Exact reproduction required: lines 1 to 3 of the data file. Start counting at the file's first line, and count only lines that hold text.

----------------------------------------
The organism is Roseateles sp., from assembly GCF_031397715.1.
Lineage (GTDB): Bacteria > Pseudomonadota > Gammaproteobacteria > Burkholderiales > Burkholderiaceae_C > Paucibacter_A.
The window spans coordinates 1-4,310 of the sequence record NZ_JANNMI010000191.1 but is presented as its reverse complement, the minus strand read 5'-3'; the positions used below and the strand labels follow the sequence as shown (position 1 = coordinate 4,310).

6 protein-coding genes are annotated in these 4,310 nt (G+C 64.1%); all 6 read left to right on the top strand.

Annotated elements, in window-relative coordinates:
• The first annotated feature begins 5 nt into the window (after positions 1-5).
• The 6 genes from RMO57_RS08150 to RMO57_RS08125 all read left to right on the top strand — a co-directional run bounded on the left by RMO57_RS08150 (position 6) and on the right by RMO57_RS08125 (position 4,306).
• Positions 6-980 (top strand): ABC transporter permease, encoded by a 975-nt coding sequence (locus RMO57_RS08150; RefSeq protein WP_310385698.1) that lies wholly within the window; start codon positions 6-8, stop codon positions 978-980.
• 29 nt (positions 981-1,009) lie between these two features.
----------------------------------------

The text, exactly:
The organism is Roseateles sp., from assembly GCF_031397715.1.
Lineage (GTDB): Bacteria > Pseudomonadota > Gammaproteobacteria > Burkholderiales > Burkholderiaceae_C > Paucibacter_A.
The window spans coordinates 1-4,310 of the sequence record NZ_JANNMI010000191.1 but is presented as its reverse complement, the minus strand read 5'-3'; the positions used below and the strand labels follow the sequence as shown (position 1 = coordinate 4,310).